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2014: Plan Your Wild Adventures

Posted by Loren Drummond at Dec 30, 2013 06:05 PM |

Are you setting your goals for 2014? Use the ideas below to jump-start your trail adventures, from first hikes in Washington to tackling some epic trails.

This is one of our favorite times of year, when we reflect on all the mountains we climbed, the trails we helped build and the great nights spent under the stars with friends and family. All that reflection is almost as good as starting to plan the coming year of hiking.

Not sure what you'd like your hiking goal to be? Maybe the list below will spur a few ideas.

Set a hiking goal

Set a number of hikes as your goal. Get out on a trail once a month, or if you're more ambitious, once a week.

Set a mileage goal. On facebook, Christopher Osborn said: My goal each year is to hike at least 100 miles and I hiked 118 this year. I'm thinking about adding an elevation goal next year.

Set an elevation goal. Trip reporter and volunteer, Nutmeg, recently completed 100,000 feet of vertical gain on her 2013 hikes, and we heard from several other hikers who use the same goal.

Need some more inspiration? Look to the Hike-a-Thon hall of fame for more ideas about the kind of goals you might want to set, from hiking to alpine lakes to hiking during the week.

Nights under the stars

Take your first backpacking trip. If you've only ever day-hiked, try your first overnight trip. Add one of these fourteen overnight hikes to your My Backpack.

Take your kid backpacking for the first time. Even if everything doesn't go smoothly, it will be a trip to remember. Have a baby? Get them started young (read this for some tips and inspiration).

Spend a week, or a month under the stars. This year, one of our staffers tried to spend 10 percent (or 36 nights) out under the stars. She didn't quite reach her goal, but she did manage to catch some incredible meteor showers and spend some quality time outside as a result of trying. Tip: signing up for a Volunteer Vacation or volunteer trip is a great way to up the number of your nights outside.

Tackle an epic trail

The long trail. Tackle a section (or two) of the Pacific Crest Trail or the entire Wonderland Trail.

Hike a classic. Try to get to one of these quintessential Washington destinations.

Epic, as in, Hobbits. Try one of these Hobbit hikes.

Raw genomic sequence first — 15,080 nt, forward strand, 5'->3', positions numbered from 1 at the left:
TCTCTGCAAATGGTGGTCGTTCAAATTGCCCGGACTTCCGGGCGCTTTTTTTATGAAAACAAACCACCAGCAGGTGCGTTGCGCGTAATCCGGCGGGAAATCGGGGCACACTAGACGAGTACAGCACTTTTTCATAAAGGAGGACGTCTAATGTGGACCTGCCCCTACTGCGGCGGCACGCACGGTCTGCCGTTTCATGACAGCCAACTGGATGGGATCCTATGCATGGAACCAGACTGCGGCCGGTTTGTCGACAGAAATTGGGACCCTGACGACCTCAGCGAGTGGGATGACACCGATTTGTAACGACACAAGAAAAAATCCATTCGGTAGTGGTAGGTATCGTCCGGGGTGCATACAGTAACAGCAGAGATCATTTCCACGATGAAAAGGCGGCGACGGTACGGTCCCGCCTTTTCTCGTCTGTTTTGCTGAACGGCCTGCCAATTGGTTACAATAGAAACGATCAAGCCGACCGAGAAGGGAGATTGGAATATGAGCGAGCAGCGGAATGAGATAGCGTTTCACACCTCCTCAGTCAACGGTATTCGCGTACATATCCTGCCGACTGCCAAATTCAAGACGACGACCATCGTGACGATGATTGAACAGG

Get wild

We will celebrate the 50th anniversary of the Wilderness Act in 2014. With 31 unique wilderness areas, Washington state holds some of the most spectacular wild places in the United States. WTA will help you celebrate this special anniversary by showcasing trails you can explore in Washington's amazing wilderness.

Learn a new skill

Want to learn more about first aid or Leave No Trace principles? Whether you want to improve your map and compass skills, volunteer on trail with WTA, or take a course with The Mountaineers or REI, there is no shortage of opportunities to pick up a new skill in 2014.

Get fit

Add these conditioning hikes to your My Backpack, and do the "Daily Dozen" [PDF], a set of hiking exercises from John Colver's Fit by Nature.

Project: trip report

If you feel up for a challenge, try finding trails in the Hiking Guide without any recent Trip Reports and hiking them. Report back to the entire community of hikers on the trail conditions and trip highlights.

Check out state parks

Washington State Parks are all over the state and feature some incredible hiking. Start the year hiking in one, and see how many you can visit by year's end. You can even get started by exploring the 100+ parks open in winter.

Give a trail some TLC

Once you've spent a day (or five) building or maintaining a trail with WTA, you'll gain an appreciation for every step you take on your hikes. Meet some great folks, learn a few new things and have fun with us on trail next year.

Share your plans

What hikes are you determined to do? What's your personal or family outdoor challenge for 2014? Tell us your plans in the comments below. If you haven't settled on any plans just yet, tell us what topics or kind of hikes you'd like to see featured this year. Whatever you're looking for, WTA will help you find it.


Topic to feature

Great article, thank you! One idea for a topic is how to build up toward being able to go on steeper hikes, meaning how to get used to the height and steepness of the Washington trails. Being an experienced hiker but new to Washington, I set out on what I assumed was a reasonable trail and the sheer vastness of the steep, treeless slope off to my side instigated a bout of vertigo. I guess the trail itself wasn't steep, but the mountainside I was traversing was and the lack of trees on the slope intensified that steepness, visually at least. While I'm capable of steep inclines and challenging hikes, the amount of open space so high up in elevation was too much. So, my topic suggestion is a series of hikes to build up a "tolerance" or slowly increase exposure to these hikes on ridges and along steep slopes. (A good example of a trail like the one I'm talking about is the trail photo of this article and a photo of Klahanne Ridge trail not far from the Hurricane Ridge Visitor Center.) Or, maybe it's a me problem! Ha! Anyway, any info would be greatly appreciated. Thanks for all you do to help keep us all informed and traveling on these gorgeous paths.

Posted by:

stephsuter on Jan 03, 2014 11:30 AM

A great idea

It's not just you. This is a great idea for a topic, and I think it would be welcome to a lot of folks who have hiked primarily on very forested trails. Thanks for taking the time to suggest it.

Posted by:

"Loren Drummond" on Jan 03, 2014 11:30 AM